Adding more Security to JIRA


I made a post a few years ago about monitoring JIRA for suspicious user activity.

In this post I want to give some ideas for how to increase security of your JIRA.

Addition Security Measure Ideas

1) Force the user to input a ‘strong password’

There is a post on JIRA support that contains an user-uploaded changepassword.jsp that has been amended to do a javascript check of the users desired password.  The javascript ensures that the user has input more than 8 characters, used a combination of lower/upper case and has added a number etc.  This prevents people from using stupid passwords like “cat1”.

2) Suggest users to make their password memorable

If the password can be easily remembered, the user will be able to access from an alien PC (hotel, business trip etc) without bothering you to reset it for them.  Also, it reduces the chance of them writing it down on a postit note and sticking it on their monitor or in their top desk drawer.

To do this, on the changepassword.jsp I added some HTML to suggest to the user that they make the password memorable for the reasons above.  I also suggested they use [location] + [year] as their password.  e.g.  london1969.

3) Do not send out username and password in the same email

By default, JIRA will send out an email like this to the new user upon creation:

A JIRA account has been created for you at:

Here are the details of your account:
Username: bobsmith
Full Name: Bobby Dong Smith
Password: coolpassword

There is some chance of this email being intercepted on the way, so it may be better not to show the password in this email.  Instead, you can send it to them in a separate email.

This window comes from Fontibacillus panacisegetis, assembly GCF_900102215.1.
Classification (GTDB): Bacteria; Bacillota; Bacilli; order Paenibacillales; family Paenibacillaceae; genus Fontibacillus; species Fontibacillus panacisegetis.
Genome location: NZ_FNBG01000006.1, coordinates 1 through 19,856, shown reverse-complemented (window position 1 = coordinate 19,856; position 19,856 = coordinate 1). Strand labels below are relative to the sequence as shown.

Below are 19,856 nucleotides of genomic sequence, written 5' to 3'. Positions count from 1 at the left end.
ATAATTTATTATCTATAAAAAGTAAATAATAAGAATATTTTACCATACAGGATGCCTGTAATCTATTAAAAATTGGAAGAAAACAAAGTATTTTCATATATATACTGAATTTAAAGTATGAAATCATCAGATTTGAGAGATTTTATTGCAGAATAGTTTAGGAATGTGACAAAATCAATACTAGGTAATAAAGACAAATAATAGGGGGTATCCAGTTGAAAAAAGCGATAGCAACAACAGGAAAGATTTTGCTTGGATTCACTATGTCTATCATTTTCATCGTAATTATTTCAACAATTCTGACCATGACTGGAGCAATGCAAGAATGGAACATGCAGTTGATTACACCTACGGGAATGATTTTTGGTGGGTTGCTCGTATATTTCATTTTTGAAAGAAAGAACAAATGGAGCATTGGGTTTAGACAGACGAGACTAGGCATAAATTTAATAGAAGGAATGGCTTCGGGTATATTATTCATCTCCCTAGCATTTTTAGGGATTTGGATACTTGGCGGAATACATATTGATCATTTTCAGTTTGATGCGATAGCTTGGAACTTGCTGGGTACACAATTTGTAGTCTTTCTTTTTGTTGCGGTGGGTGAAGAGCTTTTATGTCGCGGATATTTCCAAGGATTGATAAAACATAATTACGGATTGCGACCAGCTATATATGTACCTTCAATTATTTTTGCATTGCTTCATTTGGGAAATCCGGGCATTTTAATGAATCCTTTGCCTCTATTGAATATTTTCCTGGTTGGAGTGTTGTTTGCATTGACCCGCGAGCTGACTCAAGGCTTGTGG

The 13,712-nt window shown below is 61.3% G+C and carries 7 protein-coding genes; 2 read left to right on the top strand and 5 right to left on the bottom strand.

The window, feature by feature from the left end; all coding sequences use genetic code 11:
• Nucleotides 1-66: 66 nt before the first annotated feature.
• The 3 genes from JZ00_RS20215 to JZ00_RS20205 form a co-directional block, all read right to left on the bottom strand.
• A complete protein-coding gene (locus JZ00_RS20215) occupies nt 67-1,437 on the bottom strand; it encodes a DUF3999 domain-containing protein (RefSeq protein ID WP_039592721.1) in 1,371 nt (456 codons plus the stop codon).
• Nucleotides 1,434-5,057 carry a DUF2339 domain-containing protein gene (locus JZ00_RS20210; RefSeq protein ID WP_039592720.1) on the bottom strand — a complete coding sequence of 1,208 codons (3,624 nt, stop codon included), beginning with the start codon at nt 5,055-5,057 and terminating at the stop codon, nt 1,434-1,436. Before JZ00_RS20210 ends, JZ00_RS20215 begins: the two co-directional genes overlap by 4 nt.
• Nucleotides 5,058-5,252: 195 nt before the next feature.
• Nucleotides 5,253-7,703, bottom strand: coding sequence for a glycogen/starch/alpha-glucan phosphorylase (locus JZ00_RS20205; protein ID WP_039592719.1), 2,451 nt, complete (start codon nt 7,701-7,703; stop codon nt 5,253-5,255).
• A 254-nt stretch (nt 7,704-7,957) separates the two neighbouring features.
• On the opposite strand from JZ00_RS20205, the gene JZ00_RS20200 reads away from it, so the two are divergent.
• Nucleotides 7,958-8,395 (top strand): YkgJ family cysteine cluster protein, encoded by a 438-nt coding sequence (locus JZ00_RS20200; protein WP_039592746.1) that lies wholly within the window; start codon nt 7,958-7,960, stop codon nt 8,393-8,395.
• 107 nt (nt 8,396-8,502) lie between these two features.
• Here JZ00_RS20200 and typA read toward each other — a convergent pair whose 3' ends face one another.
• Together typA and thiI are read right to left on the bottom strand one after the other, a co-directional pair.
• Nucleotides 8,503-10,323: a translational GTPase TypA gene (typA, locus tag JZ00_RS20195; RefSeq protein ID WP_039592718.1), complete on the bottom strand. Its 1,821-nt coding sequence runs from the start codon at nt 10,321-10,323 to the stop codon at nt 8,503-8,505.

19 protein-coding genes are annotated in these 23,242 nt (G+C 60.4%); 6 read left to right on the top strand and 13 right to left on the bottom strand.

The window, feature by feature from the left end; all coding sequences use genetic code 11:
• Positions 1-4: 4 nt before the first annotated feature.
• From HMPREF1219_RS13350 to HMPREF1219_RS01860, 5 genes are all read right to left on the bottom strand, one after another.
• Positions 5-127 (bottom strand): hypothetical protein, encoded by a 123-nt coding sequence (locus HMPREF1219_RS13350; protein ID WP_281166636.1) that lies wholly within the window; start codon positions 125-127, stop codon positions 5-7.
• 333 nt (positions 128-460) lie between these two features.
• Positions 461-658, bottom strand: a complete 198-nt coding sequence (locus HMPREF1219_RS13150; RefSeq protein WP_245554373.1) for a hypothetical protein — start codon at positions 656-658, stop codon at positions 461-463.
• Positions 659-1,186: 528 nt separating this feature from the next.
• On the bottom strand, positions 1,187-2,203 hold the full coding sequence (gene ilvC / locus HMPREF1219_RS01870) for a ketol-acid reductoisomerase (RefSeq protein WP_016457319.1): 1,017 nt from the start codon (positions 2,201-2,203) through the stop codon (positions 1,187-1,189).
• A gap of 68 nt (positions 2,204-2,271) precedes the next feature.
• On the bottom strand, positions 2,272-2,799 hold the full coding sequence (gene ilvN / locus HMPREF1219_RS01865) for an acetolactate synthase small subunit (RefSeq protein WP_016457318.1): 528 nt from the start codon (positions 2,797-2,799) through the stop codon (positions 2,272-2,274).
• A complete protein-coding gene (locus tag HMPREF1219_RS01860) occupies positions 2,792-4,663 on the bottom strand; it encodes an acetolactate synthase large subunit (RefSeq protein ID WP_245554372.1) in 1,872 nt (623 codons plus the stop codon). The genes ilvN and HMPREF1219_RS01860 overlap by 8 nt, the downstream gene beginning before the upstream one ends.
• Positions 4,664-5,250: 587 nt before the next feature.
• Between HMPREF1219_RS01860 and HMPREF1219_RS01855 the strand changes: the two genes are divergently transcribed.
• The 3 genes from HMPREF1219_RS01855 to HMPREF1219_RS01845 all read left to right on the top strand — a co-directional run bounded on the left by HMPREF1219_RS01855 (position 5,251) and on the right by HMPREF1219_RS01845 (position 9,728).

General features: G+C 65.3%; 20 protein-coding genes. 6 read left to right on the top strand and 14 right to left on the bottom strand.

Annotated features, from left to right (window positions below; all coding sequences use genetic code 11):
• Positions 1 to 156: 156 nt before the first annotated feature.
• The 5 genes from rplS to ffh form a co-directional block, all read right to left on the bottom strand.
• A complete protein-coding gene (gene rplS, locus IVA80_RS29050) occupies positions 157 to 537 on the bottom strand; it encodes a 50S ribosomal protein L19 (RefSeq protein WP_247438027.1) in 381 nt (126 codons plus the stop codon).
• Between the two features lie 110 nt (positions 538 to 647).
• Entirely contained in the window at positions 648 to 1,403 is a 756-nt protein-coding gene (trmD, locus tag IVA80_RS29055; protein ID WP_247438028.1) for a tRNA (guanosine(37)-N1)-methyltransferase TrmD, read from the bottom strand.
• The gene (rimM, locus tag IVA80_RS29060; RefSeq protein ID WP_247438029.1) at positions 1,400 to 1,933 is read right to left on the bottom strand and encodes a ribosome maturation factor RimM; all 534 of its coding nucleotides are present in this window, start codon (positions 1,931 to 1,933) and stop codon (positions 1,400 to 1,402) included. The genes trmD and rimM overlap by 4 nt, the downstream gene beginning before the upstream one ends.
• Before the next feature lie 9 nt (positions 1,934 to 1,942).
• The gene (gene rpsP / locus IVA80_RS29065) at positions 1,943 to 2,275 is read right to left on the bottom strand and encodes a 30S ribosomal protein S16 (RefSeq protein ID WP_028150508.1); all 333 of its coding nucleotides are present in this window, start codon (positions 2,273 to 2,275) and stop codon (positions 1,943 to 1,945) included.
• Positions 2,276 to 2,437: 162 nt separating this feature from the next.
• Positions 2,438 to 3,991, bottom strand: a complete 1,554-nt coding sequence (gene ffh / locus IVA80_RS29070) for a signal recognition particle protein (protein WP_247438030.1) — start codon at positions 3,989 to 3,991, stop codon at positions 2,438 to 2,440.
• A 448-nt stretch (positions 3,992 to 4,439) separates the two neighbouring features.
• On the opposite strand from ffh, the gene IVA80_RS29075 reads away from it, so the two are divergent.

To do this, you need to change the password line in userdetails.vm as follows:

$stringUtils.leftPad($i18n.getText(“template.user.details.password”), $padSize): $i18n.getText(“PASSWORD WILL BE PROVIDED SEPARATELY”)

This will replace “coolpassword” in the above example with “PASSWORD WILL BE PROVIDED SEPARATELY”

The userdetails.vm file can be found in this path:


There is some discussion about this on JIRA support.

4) Prevent automated hacking by banning an IP if it repeatedly fails to login

You do this with fail2ban, as suggested by Atlassian.

This works great, however you have to be careful.  Some offices will share one IP among all their users. If one user forgets his password and tries to guess it, he will ban the whole office from JIRA.  Therefore, be sensible with the fail2ban settings.  I would imagine something like a 2 minute ban when the user fails to login 8 times in a minute would be a reasonable balance of user friendliness and protection from a brute force attempt.

5) Delegate responsibility!

Hopefully the ‘project leads’ of your JIRA projects are familiar with the system and can competently manage users/security schemes etc.  I would suggest to make them as responsible as possible for the users in their project (or Space in Confluence), by teaching them how to use the system, the need of security, and even giving them an annual online test!

You can also use the Watch and Follow functions of Confluence to make sure that Line Managers and Space Admins are being informed of what is going on in their space.

6) Confidentiality Agreement

If you have anything tasty on your JIRA/Confluence, you may wish to draw up a confidentiality agreement and get all users to sign it before they can access.  You could do this online using surveymonkey or similar service.  You may wish to do an annual review and get all users to re-sign.

You will have to judge how you want to use the agreement:

  • just to influence users to be careful –> make a document plain English with reasonable guidelines
  • to hold them accountable in court should they abuse the system –> get a lawyer to make a huge document of legalese

Good Luck

I hope these ideas are useful to you.

If you have any good ideas, I would love to hear them – please comment!


2 thoughts on “Adding more Security to JIRA

  1. Another nice post – thanks !

    Regarding #5, I’d dearly like to give project admins as much responsibility as possible to manage things that affect their own projects, such as custom fields, screens, issue security schemes and workflows. However, most of these seem to require that the user be a full-blown JIRA administrator to be able to make changes, and our auditors don’t like it if we have too many JIRA admins. Do you have any good ways around this ?

Comments are closed.